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Re: Question about ash and getopts

In message <>, Brian Dessent writes:
>Peter Seebach wrote:
>> But, most importantly, it's in POSIX.  I can see no reason for /bin/sh to not
>> be at least reasonably close to a POSIX shell, when the code is already
>> written.

>I was looking at the POSIX specs, and while getopts is listed as a
>required utility[1], and it is listed in the table "regular built-in
>utilities"[2] it is not in the table "special built-in utilities."[3] 
>So, it looks like the command must be present but it does not
>necessarily have to be built into the shell.

Except that I don't think it can be implemented externally, because there's
no obvious way for it to set $OPTIND.

>> The "ash maintainer" is either me or Corinna.  FWIW, I don't plan on
>> changing this.  I want ash to be small and fast when running configure
>> scripts.  I've stripped ash down to support only the minimal set of
>> functionality found in older versions of UNIX.  I use the /bin/sh on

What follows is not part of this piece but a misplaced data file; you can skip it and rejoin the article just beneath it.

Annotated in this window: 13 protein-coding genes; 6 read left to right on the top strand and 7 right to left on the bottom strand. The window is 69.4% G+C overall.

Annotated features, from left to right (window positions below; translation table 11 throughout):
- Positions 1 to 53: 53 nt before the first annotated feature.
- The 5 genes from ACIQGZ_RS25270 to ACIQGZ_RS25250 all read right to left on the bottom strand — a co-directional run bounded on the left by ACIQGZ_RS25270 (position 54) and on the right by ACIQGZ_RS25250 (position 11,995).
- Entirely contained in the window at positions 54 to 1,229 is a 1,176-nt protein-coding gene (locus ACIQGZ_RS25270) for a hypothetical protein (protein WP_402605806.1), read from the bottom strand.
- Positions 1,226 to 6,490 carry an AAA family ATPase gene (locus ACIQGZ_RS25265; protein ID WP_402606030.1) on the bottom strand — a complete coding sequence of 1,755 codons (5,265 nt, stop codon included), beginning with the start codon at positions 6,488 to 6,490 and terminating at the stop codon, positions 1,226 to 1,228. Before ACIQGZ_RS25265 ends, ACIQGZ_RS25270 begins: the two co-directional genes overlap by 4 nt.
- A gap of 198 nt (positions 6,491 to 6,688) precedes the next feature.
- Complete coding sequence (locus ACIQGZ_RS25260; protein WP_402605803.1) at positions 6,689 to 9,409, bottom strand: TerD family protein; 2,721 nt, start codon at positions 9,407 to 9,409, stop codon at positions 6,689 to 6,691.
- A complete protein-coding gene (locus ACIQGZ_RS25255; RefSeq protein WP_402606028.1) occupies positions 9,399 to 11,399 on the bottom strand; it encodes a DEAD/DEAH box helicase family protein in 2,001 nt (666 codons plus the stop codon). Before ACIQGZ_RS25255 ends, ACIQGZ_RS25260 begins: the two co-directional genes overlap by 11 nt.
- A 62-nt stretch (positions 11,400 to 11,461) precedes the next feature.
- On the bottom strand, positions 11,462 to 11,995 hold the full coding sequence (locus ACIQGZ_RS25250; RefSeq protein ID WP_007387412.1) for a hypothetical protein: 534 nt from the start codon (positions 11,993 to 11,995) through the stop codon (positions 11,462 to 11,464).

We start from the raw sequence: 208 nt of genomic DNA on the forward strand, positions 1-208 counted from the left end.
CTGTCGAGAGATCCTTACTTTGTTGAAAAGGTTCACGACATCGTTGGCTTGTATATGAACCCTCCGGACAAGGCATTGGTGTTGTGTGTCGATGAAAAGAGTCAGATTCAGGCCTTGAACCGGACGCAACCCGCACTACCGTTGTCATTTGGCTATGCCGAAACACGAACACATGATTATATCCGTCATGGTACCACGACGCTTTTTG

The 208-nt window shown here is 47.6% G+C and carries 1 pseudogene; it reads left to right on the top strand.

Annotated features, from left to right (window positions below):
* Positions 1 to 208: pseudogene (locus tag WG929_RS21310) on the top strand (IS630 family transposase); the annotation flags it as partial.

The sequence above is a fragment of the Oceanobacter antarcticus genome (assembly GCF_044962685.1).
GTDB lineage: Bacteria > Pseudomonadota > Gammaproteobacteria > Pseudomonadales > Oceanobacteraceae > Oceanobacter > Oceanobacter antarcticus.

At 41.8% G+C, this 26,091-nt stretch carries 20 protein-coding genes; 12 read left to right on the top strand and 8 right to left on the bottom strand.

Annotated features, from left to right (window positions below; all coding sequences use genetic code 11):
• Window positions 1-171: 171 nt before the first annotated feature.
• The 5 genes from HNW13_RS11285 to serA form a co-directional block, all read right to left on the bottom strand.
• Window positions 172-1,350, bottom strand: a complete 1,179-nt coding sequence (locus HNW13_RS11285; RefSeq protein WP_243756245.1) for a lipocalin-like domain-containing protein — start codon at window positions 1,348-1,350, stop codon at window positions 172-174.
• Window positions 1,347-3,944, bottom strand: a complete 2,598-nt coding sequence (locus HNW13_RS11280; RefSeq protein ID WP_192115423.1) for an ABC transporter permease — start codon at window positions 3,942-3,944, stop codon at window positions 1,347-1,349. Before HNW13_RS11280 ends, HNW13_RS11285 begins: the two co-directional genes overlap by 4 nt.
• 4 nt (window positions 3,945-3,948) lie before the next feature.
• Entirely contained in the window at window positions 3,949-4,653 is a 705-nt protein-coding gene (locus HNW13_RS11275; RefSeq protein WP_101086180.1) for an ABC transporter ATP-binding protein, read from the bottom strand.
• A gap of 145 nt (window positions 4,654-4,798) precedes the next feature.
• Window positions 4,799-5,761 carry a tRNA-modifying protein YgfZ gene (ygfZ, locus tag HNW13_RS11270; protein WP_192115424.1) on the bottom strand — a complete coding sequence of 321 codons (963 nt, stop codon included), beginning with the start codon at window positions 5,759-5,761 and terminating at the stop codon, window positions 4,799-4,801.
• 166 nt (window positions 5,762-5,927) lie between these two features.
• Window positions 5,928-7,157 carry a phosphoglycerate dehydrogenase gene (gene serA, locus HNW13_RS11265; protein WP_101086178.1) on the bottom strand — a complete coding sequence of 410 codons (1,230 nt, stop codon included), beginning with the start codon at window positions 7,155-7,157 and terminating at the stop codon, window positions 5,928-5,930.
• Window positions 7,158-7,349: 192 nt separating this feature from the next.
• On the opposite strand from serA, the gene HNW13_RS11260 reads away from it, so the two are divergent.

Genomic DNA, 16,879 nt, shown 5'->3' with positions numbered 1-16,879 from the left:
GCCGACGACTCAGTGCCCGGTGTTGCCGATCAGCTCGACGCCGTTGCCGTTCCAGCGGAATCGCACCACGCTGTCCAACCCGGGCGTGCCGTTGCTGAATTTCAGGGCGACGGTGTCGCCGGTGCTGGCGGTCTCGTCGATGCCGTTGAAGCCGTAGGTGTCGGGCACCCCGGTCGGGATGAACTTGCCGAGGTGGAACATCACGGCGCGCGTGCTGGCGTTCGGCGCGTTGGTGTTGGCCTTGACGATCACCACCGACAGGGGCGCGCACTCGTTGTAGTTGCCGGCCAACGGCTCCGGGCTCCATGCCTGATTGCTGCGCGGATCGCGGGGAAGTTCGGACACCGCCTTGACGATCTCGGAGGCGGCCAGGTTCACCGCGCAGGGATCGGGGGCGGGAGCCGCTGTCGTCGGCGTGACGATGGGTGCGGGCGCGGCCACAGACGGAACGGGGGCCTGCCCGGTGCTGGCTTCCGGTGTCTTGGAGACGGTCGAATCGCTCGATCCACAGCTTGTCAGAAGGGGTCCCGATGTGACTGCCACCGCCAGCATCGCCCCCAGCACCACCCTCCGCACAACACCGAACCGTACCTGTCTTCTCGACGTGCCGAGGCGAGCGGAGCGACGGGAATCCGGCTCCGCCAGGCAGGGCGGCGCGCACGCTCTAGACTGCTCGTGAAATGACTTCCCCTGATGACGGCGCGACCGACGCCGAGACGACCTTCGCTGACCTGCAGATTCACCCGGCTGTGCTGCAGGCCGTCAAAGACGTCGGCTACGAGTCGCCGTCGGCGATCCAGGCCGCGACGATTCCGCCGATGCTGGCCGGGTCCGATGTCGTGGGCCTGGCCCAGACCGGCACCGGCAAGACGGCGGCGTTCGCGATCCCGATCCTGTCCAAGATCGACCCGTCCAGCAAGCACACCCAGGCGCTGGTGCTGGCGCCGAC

>> Digital UNIX 3.2 as a reference.

>> If you want more functionality, use bash.

>> FYI, getopts can also be a separate program although we don't supply it
>> with cygwin, currently.

That's the one I remember.  The problem is that configure scripts, however
common, are not the only kind of shell scripts out there, and getopts is a
very, very, important utility to have access to when writing portable scripts.

It's certainly very unfriendly to programmers, who may well want to write
portable scripts.  Having exactly one target where /bin/sh doesn't have
getopts is pretty awful.  "use bash" doesn't work portably - not everyone
ships with a /bin/bash, either.  :)

>So, it looks like cgf is the one you need to convince.  Perhaps show the
>running time differences of a long configure script with and without a
>getopts-enabled ash.  I have no idea what the differences may be, if

Intuition suggests there wouldn't be any measurable difference; there's no
mechanism for an unused feature to affect performance unless it's very


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